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Technology and childhood

In a previous blog I wrote about a book I was reading, Stolen Focus by Johann Hari, which talks about the link between technology and our ability to concentrate.  It is an illuminating book and devastating in many ways.

Technology, specifically phones and how to get young people to spend less time scrolling is a problem faced by many families, and many of us feel overwhelmed and torn between protecting our child’s privacy and protecting them from danger and outside influences.  As controversial as it may be to some parents, our teenager has no privacy.  If she wants a phone, we must have the ability to check it.

With this in my mind, I saw a review of The Anxious Generation: How the Great Rewiring of childhood is Causing an epidemic of Mental Illness by Jonathan Haidt.  The review was written by Simon Ings.

Haidt asserts that people born after 1995 have had their brains rewired, not by the iPhone itself (first released in 2007) “but its front-facing camera,” released with the iPhone4 in 2010.  Instagram launched the same year, so users “could curate online versions of themselves” constantly.

The point of The Anxious Generation is to show there is a link “between phone culture and the ever more fragile state of our youth.”  “These companies have rewired childhood,” says Haidt.

Two pieces of data from the book –

Between 2010 and 2015, depression in teenage girls and boys became two-and-a-half times more prevalent.

From 2012-2020, the rate of self-harm among young adolescent girls nearly tripled.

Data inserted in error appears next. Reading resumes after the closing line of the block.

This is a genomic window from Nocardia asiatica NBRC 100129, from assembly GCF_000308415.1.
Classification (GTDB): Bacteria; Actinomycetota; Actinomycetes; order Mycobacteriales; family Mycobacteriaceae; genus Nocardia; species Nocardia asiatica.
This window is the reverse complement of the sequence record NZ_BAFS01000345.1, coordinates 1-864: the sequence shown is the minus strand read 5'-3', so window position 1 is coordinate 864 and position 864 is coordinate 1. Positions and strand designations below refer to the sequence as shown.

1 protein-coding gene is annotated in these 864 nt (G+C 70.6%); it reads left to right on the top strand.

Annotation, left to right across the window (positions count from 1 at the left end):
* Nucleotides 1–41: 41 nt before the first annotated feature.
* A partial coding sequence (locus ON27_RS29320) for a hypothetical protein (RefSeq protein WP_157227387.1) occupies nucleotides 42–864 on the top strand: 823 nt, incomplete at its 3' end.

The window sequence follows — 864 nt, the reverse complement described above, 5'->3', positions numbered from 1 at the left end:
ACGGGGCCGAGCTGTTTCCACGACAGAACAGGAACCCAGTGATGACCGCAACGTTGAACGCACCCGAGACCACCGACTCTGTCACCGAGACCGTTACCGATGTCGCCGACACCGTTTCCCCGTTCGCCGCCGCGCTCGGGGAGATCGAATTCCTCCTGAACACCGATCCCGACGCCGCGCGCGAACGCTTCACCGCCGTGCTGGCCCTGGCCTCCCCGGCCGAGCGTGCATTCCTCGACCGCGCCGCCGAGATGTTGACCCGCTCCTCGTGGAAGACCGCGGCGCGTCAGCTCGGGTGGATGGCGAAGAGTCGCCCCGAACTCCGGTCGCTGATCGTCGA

Phone culture is only half of Haidt’s argument; the other is the shift towards overprotecting children and restricting their autonomy in the world, but that is a subject for another blog!

As parents/carers we know the devastation that can be caused by bullying comments on social media, a thumbs down on YouTube or how our young people can get to a place where all that matters are likes and shares on social media.  Our daughter has been on the receiving end of nasty comments in chats with ‘friends’ and the effect on self-esteem can be long lasting.

Like many parents, I don’t have an answer to this.  I simply do what works best for my family and I try to keep up with the different platforms that young people use.  Many schools are also doing a great job.

I’ve found Ineqe Safeguarding Group to be a fantastic source of information.  They do safeguarding training for many organisations, but also empower parents with information.  You can sign up for their weekly newsletter -

Technology is amazing and it can make a wonderful difference to all our lives.  With that comes huge responsibility.  All we can do is our best.

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